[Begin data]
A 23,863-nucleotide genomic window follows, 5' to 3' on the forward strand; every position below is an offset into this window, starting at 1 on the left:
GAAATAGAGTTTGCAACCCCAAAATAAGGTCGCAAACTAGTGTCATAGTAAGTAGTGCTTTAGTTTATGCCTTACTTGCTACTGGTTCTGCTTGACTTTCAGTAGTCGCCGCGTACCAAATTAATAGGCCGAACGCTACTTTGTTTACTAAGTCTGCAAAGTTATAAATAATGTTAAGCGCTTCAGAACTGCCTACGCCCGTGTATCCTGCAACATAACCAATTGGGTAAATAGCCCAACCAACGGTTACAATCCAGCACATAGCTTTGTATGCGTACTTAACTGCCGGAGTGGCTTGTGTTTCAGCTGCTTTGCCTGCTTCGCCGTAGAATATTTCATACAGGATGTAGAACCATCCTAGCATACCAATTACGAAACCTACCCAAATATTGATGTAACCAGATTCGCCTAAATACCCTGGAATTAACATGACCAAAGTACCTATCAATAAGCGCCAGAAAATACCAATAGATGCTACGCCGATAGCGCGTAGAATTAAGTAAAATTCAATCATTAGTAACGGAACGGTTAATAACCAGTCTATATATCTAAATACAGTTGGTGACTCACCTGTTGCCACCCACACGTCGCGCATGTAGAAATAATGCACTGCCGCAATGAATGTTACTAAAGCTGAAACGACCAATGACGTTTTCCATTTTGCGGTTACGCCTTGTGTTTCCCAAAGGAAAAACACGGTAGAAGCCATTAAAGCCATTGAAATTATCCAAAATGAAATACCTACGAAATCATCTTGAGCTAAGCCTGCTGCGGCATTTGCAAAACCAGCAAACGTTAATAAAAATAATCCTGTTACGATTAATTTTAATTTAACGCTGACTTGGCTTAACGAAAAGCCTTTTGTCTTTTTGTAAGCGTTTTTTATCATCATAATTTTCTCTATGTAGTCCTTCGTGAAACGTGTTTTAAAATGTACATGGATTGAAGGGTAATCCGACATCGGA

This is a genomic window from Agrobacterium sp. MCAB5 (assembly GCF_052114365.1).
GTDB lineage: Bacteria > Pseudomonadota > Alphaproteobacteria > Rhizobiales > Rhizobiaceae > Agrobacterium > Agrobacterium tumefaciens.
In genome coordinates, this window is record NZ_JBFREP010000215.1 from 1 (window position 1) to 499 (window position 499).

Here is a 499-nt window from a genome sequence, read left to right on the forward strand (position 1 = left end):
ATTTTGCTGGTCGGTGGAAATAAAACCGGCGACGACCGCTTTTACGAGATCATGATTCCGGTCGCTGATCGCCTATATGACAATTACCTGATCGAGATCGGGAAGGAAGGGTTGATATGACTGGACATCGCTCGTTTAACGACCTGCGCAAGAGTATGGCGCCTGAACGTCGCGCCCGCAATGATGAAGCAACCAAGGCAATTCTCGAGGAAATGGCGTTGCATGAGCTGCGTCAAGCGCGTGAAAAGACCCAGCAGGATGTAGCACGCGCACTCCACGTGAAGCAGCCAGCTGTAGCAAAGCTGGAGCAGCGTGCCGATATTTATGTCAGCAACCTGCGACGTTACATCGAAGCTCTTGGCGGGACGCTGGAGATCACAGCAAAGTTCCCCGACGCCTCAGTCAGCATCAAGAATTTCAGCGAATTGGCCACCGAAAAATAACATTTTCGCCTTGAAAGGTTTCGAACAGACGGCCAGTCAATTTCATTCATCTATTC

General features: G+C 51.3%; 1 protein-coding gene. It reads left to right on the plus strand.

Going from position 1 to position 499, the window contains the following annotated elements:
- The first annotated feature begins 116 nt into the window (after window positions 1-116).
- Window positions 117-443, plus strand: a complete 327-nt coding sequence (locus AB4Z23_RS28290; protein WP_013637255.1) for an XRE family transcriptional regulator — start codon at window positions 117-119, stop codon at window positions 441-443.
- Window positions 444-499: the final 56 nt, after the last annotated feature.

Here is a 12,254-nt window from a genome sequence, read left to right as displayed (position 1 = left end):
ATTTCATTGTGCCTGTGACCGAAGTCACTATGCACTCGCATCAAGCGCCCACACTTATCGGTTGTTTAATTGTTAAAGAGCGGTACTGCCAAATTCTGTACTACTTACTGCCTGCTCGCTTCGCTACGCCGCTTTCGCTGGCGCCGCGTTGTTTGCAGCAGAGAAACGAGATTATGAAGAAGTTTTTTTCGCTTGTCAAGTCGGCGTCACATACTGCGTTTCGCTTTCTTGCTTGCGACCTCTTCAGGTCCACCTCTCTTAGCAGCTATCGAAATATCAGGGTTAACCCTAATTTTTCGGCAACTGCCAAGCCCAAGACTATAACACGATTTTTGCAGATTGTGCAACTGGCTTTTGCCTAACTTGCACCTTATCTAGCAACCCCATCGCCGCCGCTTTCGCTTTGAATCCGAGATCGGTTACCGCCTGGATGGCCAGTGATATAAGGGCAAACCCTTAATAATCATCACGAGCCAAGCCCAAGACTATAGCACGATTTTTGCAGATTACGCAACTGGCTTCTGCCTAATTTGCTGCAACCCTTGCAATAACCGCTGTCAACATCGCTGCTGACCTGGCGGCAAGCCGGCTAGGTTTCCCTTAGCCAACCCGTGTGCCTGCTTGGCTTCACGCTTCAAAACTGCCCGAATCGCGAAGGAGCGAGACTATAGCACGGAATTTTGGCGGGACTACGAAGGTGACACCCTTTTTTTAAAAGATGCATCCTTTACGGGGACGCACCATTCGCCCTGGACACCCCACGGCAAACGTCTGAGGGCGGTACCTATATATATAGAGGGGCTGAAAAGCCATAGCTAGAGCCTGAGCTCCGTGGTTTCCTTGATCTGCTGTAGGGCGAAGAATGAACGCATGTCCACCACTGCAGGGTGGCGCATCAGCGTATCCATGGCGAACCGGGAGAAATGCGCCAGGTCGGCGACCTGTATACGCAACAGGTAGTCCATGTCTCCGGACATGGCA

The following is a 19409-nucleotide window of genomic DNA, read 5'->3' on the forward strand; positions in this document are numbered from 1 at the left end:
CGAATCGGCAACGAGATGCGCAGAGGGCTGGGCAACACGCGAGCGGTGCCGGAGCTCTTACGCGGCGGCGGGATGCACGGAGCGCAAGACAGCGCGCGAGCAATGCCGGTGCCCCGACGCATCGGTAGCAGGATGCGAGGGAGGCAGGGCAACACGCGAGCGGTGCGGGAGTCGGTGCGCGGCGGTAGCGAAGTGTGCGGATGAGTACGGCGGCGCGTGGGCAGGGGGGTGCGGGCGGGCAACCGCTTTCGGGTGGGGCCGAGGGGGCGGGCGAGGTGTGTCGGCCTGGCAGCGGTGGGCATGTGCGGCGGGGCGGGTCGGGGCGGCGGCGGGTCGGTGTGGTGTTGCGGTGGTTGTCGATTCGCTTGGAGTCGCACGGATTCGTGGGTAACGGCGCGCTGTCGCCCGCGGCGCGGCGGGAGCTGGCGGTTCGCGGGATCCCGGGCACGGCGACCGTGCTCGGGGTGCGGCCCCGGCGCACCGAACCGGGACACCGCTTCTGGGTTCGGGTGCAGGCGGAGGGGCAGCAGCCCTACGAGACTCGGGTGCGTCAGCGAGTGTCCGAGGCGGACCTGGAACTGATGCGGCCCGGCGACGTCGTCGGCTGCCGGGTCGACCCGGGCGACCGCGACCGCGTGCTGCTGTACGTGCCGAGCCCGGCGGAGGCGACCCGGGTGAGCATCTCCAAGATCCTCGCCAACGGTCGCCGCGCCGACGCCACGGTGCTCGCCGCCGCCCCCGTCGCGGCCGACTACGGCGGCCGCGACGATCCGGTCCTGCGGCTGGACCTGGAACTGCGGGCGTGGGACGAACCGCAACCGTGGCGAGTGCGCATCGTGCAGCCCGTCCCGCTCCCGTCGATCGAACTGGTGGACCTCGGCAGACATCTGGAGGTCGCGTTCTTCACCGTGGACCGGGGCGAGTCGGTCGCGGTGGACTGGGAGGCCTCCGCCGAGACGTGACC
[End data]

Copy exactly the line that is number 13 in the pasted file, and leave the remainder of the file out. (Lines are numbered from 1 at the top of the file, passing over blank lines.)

Here is a 12,254-nt window from a genome sequence, read left to right as displayed (position 1 = left end):